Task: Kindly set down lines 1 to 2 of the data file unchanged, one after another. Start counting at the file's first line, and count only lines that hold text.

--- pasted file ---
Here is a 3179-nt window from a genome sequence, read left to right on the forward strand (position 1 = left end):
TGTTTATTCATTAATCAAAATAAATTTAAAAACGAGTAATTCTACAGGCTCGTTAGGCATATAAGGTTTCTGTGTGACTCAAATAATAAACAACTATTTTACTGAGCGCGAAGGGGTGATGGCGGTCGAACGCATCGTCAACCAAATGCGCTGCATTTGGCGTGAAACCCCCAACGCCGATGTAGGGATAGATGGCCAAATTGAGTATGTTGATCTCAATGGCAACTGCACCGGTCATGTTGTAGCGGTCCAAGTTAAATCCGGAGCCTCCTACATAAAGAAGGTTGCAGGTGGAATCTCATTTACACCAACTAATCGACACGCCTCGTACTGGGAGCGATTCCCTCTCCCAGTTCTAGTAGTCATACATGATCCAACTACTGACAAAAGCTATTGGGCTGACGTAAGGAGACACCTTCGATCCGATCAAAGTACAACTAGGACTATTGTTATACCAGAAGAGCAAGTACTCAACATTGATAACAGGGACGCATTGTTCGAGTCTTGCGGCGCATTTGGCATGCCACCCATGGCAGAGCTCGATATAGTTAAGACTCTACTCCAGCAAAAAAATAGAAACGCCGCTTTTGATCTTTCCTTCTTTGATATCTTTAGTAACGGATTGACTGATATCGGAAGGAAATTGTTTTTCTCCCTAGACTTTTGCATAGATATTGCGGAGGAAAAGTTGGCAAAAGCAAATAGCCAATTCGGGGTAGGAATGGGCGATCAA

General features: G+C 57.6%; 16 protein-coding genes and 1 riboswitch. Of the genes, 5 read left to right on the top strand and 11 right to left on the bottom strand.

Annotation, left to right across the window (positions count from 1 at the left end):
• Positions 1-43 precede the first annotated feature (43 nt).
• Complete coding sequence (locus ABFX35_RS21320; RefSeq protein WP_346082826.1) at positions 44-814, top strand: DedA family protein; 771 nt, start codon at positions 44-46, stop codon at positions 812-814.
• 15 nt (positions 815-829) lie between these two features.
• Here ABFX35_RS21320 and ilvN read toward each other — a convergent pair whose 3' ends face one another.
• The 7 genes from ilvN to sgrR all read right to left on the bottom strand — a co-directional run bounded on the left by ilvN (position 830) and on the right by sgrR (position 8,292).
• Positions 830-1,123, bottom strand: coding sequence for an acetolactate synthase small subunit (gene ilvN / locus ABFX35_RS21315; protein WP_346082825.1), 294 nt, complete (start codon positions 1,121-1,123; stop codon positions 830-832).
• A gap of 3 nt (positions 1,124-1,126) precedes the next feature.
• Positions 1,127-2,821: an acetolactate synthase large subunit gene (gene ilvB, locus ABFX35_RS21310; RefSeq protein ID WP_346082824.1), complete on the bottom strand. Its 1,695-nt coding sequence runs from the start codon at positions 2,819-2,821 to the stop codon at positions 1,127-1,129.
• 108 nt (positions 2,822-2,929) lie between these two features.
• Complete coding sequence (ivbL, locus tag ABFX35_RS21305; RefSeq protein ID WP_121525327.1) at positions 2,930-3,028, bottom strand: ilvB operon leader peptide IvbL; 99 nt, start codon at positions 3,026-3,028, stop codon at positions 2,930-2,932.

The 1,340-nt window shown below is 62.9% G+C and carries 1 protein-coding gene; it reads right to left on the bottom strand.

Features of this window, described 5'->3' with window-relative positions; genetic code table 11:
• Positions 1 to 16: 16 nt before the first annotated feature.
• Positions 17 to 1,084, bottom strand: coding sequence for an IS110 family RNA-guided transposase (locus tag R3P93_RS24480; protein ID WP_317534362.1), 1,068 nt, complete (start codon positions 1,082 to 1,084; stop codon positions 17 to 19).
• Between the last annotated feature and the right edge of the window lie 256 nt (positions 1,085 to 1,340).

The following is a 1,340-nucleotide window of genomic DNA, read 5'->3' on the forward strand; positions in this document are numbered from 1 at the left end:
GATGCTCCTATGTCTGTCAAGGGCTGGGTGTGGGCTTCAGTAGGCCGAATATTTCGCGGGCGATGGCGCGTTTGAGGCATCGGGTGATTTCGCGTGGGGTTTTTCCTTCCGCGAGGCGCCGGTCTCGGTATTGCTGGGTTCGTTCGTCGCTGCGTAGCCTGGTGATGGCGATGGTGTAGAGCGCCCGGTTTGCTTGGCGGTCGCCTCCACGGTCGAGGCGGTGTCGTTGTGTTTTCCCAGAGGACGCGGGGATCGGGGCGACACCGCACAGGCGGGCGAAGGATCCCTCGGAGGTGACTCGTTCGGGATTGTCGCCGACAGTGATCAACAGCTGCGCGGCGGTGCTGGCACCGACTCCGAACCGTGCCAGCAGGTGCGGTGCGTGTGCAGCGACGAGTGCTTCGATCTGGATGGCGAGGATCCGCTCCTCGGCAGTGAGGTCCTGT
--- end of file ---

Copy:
Here is a 3179-nt window from a genome sequence, read left to right on the forward strand (position 1 = left end):
TGTTTATTCATTAATCAAAATAAATTTAAAAACGAGTAATTCTACAGGCTCGTTAGGCATATAAGGTTTCTGTGTGACTCAAATAATAAACAACTATTTTACTGAGCGCGAAGGGGTGATGGCGGTCGAACGCATCGTCAACCAAATGCGCTGCATTTGGCGTGAAACCCCCAACGCCGATGTAGGGATAGATGGCCAAATTGAGTATGTTGATCTCAATGGCAACTGCACCGGTCATGTTGTAGCGGTCCAAGTTAAATCCGGAGCCTCCTACATAAAGAAGGTTGCAGGTGGAATCTCATTTACACCAACTAATCGACACGCCTCGTACTGGGAGCGATTCCCTCTCCCAGTTCTAGTAGTCATACATGATCCAACTACTGACAAAAGCTATTGGGCTGACGTAAGGAGACACCTTCGATCCGATCAAAGTACAACTAGGACTATTGTTATACCAGAAGAGCAAGTACTCAACATTGATAACAGGGACGCATTGTTCGAGTCTTGCGGCGCATTTGGCATGCCACCCATGGCAGAGCTCGATATAGTTAAGACTCTACTCCAGCAAAAAAATAGAAACGCCGCTTTTGATCTTTCCTTCTTTGATATCTTTAGTAACGGATTGACTGATATCGGAAGGAAATTGTTTTTCTCCCTAGACTTTTGCATAGATATTGCGGAGGAAAAGTTGGCAAAAGCAAATAGCCAATTCGGGGTAGGAATGGGCGATCAA